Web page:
It is foreshadowing the information that Nora keeps from Torvald later in the play. As Nora increasingly becomes desperate for independence and vearns to break out of societal conventions; She also starts to become more upright with Torvald on how he feels. One night when Torvald is addressing Nora in a way you would command a possession, Nora snaps and says, “Leave me, Torvald! Get away from me!! don’t want all this” (220). Nora starts to realize what she truly is to Torvald and is trying to break the societal conventions that are constraining her.
However this is difficult as Torvald is so engrossed with how there relationship is, that he won’t change. Nora is starting to realize that she needs to change how she is being treated, as the play goes on, Nora starts to take more drastic measures to free herself from the Societal conventions that hold her. As the play draws to an end, readers see Nora’s independence shining through and her timidness towards Torvald is gone. After Krogstad’s letter is read and Torvald addresses Nora and is vindictive to her, she realizes this is the moment to break out of the societal conventions that he holds her to.
As she changes her dress she remarks, “Yes, torvald, I’ve changed” (227). This simple line by Nora plays a huge part of the play. It not only represents the change in her mind–that she desires to be independent and free–but also the evident change in Torvald’s relationship. Nora has fully realized that her relationship with Torvald is not healthy and that she values her independence. As well, later on in her and Torvald’s argument, She compares their relationship to that of her and her father’s, “When I lived with papa, he used to tell me what he thought about everything, so that I never had any opinions but his. And if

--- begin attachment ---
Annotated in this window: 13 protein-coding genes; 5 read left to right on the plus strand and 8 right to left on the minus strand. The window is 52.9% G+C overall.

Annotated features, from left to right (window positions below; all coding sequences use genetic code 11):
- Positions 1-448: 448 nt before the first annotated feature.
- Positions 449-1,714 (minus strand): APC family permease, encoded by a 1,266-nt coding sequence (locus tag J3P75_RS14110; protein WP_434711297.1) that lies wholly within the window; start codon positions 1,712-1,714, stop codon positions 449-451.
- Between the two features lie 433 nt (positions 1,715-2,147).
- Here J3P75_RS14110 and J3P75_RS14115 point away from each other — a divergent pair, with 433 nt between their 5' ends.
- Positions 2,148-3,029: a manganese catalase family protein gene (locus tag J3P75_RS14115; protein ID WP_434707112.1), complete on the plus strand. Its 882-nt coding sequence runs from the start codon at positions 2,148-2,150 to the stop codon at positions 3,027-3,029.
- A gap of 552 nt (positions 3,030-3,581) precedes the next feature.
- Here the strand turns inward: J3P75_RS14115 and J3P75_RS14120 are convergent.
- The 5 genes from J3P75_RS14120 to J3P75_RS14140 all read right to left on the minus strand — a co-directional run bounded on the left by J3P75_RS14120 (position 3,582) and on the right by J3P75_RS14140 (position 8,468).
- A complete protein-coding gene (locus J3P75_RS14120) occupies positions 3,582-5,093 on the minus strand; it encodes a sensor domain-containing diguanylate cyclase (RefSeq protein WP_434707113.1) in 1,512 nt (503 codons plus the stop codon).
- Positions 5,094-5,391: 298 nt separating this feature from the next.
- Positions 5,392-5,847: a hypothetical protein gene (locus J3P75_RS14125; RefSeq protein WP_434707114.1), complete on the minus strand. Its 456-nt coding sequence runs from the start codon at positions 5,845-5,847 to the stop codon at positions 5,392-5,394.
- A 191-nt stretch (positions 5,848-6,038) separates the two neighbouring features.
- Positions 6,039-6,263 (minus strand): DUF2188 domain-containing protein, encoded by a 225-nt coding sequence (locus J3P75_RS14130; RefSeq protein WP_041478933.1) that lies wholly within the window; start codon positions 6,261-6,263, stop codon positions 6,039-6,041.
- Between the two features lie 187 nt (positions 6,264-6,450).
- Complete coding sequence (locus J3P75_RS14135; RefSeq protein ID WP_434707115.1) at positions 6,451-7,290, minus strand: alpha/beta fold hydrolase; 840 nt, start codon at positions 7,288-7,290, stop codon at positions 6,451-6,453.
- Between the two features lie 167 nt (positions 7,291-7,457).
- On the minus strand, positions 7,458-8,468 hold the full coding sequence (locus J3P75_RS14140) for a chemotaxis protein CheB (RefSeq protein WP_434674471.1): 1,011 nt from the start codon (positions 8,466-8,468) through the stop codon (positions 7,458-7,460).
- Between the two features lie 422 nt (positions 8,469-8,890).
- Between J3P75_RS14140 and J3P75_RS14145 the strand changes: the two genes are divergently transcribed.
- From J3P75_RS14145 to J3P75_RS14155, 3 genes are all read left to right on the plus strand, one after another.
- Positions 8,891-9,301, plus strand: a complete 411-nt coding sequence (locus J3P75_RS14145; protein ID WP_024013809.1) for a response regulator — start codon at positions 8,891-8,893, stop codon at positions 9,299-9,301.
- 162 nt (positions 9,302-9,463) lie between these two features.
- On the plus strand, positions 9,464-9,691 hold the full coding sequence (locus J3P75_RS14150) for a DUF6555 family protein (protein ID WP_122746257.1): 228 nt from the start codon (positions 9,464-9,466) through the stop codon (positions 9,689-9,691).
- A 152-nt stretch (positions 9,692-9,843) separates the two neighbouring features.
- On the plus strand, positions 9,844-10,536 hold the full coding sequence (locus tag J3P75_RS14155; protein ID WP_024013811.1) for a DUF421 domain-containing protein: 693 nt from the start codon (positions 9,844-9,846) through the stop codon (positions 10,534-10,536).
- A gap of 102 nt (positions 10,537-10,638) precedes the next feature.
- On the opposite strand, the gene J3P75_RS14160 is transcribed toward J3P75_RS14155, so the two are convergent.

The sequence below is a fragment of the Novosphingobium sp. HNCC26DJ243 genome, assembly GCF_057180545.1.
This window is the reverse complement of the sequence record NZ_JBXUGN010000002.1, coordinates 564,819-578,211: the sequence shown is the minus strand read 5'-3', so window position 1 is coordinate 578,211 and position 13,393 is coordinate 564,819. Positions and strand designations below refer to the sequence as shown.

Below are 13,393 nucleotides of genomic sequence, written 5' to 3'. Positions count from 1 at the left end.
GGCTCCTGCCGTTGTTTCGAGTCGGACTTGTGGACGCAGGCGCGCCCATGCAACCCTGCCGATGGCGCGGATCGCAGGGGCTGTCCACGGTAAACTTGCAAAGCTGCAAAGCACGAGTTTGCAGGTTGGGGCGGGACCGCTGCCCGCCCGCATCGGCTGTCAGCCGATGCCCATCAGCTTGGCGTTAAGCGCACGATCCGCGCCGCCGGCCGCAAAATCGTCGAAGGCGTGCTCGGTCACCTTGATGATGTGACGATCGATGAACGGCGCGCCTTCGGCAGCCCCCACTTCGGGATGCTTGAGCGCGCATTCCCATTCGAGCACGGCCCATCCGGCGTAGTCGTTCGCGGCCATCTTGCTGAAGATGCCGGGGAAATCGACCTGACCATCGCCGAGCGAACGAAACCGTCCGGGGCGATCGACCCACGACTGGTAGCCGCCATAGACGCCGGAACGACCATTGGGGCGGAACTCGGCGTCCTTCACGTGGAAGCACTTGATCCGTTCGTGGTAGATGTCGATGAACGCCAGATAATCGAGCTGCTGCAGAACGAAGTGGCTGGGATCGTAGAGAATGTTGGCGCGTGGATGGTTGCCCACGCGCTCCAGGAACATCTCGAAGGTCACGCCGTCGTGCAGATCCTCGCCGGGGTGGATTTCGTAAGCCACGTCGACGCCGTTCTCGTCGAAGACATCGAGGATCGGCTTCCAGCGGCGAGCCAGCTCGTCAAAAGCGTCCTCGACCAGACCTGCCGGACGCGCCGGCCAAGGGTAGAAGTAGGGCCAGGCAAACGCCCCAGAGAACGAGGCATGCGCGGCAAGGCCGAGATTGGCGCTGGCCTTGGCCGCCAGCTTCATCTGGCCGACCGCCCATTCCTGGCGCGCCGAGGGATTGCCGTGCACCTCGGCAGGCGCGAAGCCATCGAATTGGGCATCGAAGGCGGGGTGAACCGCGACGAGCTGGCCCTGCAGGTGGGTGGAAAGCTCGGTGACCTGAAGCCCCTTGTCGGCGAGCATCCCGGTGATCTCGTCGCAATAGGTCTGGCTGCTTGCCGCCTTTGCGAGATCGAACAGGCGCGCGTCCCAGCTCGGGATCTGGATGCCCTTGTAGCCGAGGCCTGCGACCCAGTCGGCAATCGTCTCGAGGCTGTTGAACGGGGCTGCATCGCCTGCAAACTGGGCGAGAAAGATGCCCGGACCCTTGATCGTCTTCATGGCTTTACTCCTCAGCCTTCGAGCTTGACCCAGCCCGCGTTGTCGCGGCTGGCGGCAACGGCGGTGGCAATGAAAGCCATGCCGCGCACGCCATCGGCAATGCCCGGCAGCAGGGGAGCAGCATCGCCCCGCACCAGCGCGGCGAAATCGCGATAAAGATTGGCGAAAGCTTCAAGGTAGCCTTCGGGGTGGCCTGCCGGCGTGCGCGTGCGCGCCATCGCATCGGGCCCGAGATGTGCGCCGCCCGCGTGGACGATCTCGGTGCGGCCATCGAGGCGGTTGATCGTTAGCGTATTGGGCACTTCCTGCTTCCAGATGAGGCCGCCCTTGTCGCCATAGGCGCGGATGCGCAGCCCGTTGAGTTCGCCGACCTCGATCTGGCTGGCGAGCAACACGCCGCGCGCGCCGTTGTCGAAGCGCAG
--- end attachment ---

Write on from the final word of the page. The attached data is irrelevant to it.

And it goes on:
I did have any of my own, I kept them quiet, because he wouldn’t have liked them” (227). Comparing Torvald and Nora’s father emphasizes the social conventions that have constrained her all her life. She now realizes this and takes actions to stop this. In the end, Nora leaves Torvald to be free of the societal conventions that he imposes on her. Although she has been with Torvald for a long time, Nora realizes now that the whole time Torvald has constrained her. In a society at this time, Nora is taking a huge risk by leaving her husband. In this era, the man in the relationship is usually the one who supports the woman.
However, Nora shows the audience that one does not have to follow the societal conventions that are placed on her. She is willing to take risks to be independent and control her own life. Societal conventions can have major influence in an individual’s life; It is up to the individual whether they will accept these constraints or fight them. Many individuals live constrained in society without evening knowing it. However once one does, it takes risks and possibly even leaving one closest to you to truly live unconstrained and not under the imprisonment of societal conventions.
Initially, Nora didn’t see the constraints that held her; Which was because of the actions and words of Torvald. However as the play continued it is shown that Nora starts to see the societal conventions that surround her. By the end of the play, Nora breaks out of the Constraints that were held on her. She becomes independent and is not held by Societal conventions. Societal conventions can inhibit a person’s way of living life. When an individual starts to try and live without these constraints, it can not only give them true happiness but also develop them into there own person.